In our “Why Mentoring Matters” series, DLA Piper partner Matt Schwartz says it has been a privilege to mentor law students, especially those from disadvantaged backgrounds and first in their families to graduate from high school or college. As co-founder of the Legal Mentor Network, he encourages other lawyers to mentor and explains how technology makes it easier to do so in a meaningful way.
If you are active on LinkedIn, you might have seen Perkins Coie LLP’s partner Brian Potts’ post in which he shares a picture of the 20-year-old form rejection letter from his current firm that now hangs on the wall of his office. The caption reads: “Law students: if at first you don’t succeed, try try again.”
When Brian was looking for volunteers across the country to help mentor law students in 2021, I had the privilege of being one of the first to heed to call. I wanted to help, but struggled with how to reach people and really make a difference.
Not long after signing up to mentor, I was matched with several law students from disadvantaged socioeconomic backgrounds who didn’t have lawyers in their families to help guide them on their path to a legal career. Some were the first in their family to go to college or even graduate high school. I knew right away that this was a way to make a difference, and, working alongside Brian and others, the seeds that grew into the Legal Mentor Network were planted.
Today, DLA Piper is a founding member firm of the Legal Mentor Network, and Brian, myself, and the other founders are committed to providing mentorship to any law students and practicing attorneys across the country who request it. Since launching in late 2021, the nonprofit network has matched hundreds of mentees with mentors and is rapidly scaling.
Our slogan is “A Brain to Pick, an Ear to Listen, and a Push in the Right Direction.” Providing that support to people who otherwise wouldn’t have it, including women and lawyers of color who are underrepresented in this industry, is a no-brainer.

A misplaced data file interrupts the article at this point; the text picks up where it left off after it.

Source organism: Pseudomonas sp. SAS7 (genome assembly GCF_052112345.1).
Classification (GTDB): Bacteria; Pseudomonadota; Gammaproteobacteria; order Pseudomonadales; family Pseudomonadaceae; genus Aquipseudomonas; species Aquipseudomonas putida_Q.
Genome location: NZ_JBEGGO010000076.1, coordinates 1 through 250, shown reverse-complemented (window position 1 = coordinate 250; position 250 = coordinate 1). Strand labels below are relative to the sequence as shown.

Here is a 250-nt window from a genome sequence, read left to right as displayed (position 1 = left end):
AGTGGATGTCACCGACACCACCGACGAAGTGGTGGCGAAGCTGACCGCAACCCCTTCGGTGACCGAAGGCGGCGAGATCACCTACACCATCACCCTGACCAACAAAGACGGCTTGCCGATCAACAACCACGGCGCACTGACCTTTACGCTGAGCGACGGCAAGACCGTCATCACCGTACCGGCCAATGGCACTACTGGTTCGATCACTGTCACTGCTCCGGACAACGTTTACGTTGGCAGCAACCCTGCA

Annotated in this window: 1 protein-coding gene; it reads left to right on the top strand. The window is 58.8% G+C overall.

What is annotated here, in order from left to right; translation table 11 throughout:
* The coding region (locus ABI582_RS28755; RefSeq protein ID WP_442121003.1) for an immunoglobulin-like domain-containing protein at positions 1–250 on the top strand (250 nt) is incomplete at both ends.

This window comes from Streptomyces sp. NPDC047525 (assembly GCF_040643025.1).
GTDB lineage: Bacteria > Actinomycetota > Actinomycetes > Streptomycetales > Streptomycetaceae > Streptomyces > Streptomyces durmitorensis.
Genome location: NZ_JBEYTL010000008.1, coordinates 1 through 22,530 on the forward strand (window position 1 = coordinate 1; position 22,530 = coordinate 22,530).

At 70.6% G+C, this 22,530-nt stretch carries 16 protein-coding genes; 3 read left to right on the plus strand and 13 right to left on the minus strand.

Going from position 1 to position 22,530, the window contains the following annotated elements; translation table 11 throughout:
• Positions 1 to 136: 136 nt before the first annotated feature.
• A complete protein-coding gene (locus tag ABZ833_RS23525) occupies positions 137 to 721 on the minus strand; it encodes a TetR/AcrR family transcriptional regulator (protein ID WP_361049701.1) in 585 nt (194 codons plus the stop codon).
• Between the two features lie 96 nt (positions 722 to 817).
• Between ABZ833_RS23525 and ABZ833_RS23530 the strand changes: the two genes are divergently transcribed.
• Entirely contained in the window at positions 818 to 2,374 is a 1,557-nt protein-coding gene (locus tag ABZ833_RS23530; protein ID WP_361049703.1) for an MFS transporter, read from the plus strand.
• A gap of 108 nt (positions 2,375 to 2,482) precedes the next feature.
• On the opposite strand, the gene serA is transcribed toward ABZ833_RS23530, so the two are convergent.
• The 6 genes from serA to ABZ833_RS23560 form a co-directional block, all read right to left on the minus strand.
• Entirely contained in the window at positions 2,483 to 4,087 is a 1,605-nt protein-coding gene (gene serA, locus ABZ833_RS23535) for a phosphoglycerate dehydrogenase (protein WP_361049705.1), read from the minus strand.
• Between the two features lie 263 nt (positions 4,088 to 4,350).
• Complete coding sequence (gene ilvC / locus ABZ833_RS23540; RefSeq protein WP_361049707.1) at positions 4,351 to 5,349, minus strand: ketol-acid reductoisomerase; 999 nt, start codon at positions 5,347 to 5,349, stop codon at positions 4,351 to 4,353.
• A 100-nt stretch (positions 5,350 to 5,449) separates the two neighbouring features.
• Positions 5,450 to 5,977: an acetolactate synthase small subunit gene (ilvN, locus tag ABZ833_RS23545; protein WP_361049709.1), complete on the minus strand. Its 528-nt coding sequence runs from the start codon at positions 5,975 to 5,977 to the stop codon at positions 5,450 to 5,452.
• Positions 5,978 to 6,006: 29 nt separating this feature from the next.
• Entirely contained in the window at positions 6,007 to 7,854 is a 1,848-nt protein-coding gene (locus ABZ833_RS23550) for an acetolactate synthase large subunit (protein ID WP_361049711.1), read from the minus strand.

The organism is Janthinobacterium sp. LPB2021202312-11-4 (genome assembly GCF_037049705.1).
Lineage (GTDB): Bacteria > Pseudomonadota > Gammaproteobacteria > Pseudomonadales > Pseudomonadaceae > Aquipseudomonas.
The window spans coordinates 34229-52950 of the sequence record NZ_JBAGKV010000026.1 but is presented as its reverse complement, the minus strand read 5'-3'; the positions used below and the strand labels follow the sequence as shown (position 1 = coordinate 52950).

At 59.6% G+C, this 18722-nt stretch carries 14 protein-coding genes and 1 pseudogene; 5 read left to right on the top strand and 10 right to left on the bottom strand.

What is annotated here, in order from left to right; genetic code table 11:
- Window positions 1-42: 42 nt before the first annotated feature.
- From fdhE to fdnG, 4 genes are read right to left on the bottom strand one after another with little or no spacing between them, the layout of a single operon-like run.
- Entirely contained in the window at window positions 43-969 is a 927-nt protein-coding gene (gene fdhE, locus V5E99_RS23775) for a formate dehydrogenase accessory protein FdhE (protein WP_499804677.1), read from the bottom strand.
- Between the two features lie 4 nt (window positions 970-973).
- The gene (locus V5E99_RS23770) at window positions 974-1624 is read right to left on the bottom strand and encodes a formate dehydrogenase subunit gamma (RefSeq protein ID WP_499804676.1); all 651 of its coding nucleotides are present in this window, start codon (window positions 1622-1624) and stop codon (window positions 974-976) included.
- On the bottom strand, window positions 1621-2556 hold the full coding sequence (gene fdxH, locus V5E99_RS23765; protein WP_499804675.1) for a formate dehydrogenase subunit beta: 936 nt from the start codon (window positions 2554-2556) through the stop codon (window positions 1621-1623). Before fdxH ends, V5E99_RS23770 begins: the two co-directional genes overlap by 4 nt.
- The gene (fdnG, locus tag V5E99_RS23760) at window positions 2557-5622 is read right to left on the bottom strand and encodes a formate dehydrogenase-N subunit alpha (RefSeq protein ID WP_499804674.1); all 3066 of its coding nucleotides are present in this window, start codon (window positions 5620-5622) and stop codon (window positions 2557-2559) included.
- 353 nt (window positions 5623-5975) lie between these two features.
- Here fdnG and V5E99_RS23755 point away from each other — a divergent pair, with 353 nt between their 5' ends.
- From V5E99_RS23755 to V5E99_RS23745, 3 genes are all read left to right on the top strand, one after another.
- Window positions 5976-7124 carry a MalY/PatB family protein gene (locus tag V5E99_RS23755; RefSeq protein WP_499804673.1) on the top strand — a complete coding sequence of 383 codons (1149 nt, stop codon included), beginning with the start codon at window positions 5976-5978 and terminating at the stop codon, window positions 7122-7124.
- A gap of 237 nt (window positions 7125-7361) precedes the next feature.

I’ve had people ask me about becoming a mentor, and I tell them to just do it. Jump in with both feet. Lawyers are busy, but sometimes a couple of conversations with a mentee can make all the difference. Legal Mentor Network mentors come from every sector in the legal industry, including private practice, in-house, nonprofit, and the government.
In the past, the reality was that there wasn’t a lot of “out-of-office” mentoring done at firms. Technology has turned that upside down. You don’t even have to leave home to be a mentor. Now, I can mentor someone in a different office, in a different state, in a different time zone. I can meet their kids and their pets. And mentees have access to a whole world of mentors who may live thousands of miles away.
Technology is also what drives the mentor network matching process. Mentees can indicate when they sign up at the Legal Mentor Network that they don’t just want legal mentorship, they want someone who can talk to them about M&A, or technology, or IP litigation. As lawyers become more specialized in their industries, mentees need more specialized advice, and we’re able to match them with mentors with that in mind.
We’ve made a big impact on the people that have been mentored through this network.
For example, not long after volunteering to mentor, I spoke with a law student who was about to graduate. Between March of his third year and taking the bar, he was planning to do a dozen different things. I told him to stop everything and just focus on the bar exam. Studying for the bar is 10-12 hours of study a day, two hours for exercise, eating, and showering, and the rest for sleep. It was such simple advice, but no one he knew had been to law school and could tell him what to expect.
I got an email from him recently, and he said: “Hey man, you were right. I forgot about everything else, worked my tail off, and now I’m a lawyer.”
And when you see the high impact to the mentee, it becomes high impact to the mentor. It feels amazing to be making a difference and, in many ways, open the legal industry to a new group of people who have the ability to shape it for the better.
I coach my son’s youth baseball team, and last year, we won the league championship and then went on to win the seven-year-old West Zone PONY World Series. But the goal had never been to win. The goal was to take every single kid and make them better by the end of the season than they were when they started.
There’s an apt analogy here with the Legal Mentor Network—we talk about wanting to reshape the legal industry, make it more diverse, and provide resources to people who don’t otherwise have them. And that’s what we’re doing, one person, one lawyer, one mentee at a time. Every impact that we make is a cumulative impact on the industry.
This article does not necessarily reflect the opinion of The Bureau of National Affairs, Inc., the publisher of Bloomberg Law and Bloomberg Tax, or its owners.
Matt Schwartz is a partner at DLA Piper in San Diego and leads the firm’s Venture & Growth Lending practice. He is a co-founder of the Legal Mentor Network.